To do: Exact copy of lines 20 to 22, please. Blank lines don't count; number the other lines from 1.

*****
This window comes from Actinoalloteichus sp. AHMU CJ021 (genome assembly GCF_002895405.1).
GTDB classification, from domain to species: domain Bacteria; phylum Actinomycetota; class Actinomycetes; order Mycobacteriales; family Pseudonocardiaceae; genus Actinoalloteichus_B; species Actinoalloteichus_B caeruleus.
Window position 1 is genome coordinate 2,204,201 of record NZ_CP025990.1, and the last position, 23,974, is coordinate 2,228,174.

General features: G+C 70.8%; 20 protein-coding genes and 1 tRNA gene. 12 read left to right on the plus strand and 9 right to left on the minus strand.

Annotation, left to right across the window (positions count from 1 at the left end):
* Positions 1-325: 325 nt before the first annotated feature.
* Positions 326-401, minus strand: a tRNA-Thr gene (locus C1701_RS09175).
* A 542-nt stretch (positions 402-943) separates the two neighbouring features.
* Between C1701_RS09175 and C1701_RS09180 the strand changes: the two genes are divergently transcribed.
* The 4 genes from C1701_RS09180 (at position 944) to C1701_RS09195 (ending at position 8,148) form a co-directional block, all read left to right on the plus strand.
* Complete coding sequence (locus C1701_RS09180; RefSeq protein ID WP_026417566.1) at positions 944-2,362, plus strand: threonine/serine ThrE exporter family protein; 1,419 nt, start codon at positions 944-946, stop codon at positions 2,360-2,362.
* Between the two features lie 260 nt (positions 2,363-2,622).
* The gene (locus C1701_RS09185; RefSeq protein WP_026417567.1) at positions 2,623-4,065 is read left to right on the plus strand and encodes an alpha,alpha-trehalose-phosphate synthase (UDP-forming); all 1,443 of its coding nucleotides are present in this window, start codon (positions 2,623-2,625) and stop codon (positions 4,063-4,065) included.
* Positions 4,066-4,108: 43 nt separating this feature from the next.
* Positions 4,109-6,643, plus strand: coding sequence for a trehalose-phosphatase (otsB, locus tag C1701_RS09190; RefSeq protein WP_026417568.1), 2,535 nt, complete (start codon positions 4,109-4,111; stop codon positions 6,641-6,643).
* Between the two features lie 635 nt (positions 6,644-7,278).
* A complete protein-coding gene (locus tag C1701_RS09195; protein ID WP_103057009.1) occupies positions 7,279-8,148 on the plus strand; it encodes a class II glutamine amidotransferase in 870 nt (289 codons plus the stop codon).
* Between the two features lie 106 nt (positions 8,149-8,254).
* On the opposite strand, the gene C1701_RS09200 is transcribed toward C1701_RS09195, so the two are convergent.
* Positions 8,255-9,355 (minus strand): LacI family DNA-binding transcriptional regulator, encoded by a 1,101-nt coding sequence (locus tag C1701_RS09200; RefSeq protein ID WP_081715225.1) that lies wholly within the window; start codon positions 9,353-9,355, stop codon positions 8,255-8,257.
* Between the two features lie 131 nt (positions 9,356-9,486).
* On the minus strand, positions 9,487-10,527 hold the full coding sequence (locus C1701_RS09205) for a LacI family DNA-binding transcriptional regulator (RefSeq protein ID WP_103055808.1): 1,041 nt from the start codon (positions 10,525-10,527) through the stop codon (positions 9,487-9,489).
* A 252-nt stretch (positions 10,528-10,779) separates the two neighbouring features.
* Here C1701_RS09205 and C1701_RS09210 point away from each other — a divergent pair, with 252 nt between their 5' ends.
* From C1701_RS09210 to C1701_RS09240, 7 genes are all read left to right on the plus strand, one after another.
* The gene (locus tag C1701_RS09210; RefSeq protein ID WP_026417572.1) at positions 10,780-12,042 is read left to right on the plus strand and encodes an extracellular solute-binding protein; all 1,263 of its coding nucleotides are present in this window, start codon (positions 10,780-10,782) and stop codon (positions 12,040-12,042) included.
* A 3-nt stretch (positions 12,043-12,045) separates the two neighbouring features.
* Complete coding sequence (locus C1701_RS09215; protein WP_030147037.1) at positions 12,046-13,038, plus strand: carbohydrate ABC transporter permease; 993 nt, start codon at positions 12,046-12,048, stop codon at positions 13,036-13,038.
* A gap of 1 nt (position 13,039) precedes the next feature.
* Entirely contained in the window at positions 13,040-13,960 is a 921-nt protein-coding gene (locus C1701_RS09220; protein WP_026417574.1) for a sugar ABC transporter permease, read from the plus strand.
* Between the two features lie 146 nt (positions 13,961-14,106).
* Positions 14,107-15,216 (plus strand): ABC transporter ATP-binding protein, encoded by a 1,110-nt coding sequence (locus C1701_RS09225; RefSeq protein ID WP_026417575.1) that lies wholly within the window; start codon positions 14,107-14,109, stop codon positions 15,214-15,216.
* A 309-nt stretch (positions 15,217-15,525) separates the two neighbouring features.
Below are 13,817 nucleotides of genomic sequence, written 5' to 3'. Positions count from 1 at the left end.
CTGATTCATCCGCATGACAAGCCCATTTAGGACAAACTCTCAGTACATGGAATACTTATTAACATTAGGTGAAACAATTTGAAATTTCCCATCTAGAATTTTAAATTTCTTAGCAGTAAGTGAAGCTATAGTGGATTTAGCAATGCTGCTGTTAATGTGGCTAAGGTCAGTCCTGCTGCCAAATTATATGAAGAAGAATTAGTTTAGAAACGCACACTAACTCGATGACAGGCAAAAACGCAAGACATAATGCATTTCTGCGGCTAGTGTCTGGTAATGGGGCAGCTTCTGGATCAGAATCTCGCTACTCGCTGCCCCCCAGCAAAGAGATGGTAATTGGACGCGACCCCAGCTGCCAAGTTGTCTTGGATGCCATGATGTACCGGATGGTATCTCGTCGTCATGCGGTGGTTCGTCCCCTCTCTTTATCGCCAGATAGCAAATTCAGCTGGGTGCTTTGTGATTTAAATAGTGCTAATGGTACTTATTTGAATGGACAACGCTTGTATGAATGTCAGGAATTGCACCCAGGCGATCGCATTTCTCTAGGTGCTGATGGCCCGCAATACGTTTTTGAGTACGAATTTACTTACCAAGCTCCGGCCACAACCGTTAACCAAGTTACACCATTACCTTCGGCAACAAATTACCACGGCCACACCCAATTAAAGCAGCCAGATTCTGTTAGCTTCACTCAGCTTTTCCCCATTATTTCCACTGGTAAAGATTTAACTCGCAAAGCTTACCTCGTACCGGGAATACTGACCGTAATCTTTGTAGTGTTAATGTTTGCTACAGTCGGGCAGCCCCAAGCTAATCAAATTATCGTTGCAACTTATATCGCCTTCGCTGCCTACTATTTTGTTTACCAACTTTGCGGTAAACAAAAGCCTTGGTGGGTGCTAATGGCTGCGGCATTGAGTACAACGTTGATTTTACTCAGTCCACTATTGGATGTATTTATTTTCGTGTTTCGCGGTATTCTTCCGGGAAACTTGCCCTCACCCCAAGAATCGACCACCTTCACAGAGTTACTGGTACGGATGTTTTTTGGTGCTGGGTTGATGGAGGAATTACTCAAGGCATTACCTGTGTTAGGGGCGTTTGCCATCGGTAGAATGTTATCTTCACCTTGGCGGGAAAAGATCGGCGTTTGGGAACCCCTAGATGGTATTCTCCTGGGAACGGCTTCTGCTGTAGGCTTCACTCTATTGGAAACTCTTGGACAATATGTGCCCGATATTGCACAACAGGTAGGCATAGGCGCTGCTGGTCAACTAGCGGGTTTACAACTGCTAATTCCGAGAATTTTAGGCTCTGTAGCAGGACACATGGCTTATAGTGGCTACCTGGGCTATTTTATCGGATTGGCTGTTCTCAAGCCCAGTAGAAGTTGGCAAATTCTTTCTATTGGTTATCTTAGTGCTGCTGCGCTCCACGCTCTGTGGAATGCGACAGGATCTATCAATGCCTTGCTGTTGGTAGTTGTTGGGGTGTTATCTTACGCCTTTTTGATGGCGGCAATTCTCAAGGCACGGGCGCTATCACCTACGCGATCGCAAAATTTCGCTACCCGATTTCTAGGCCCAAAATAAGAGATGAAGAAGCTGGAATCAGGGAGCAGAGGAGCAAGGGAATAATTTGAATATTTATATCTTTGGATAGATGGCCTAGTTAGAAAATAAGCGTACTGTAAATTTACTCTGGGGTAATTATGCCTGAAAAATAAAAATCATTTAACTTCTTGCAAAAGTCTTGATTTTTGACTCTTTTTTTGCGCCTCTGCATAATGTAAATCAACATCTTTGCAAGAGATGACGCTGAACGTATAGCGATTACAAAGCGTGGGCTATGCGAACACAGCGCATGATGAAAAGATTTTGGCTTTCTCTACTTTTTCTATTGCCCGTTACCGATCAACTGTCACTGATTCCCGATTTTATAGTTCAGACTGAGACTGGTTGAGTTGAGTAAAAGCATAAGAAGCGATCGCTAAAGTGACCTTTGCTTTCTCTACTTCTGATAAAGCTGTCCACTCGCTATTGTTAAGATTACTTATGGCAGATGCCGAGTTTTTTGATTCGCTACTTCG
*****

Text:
* Positions 8,255-9,355 (minus strand): LacI family DNA-binding transcriptional regulator, encoded by a 1,101-nt coding sequence (locus tag C1701_RS09200; RefSeq protein ID WP_081715225.1) that lies wholly within the window; start codon positions 9,353-9,355, stop codon positions 8,255-8,257.
* Between the two features lie 131 nt (positions 9,356-9,486).
* On the minus strand, positions 9,487-10,527 hold the full coding sequence (locus C1701_RS09205) for a LacI family DNA-binding transcriptional regulator (RefSeq protein ID WP_103055808.1): 1,041 nt from the start codon (positions 10,525-10,527) through the stop codon (positions 9,487-9,489).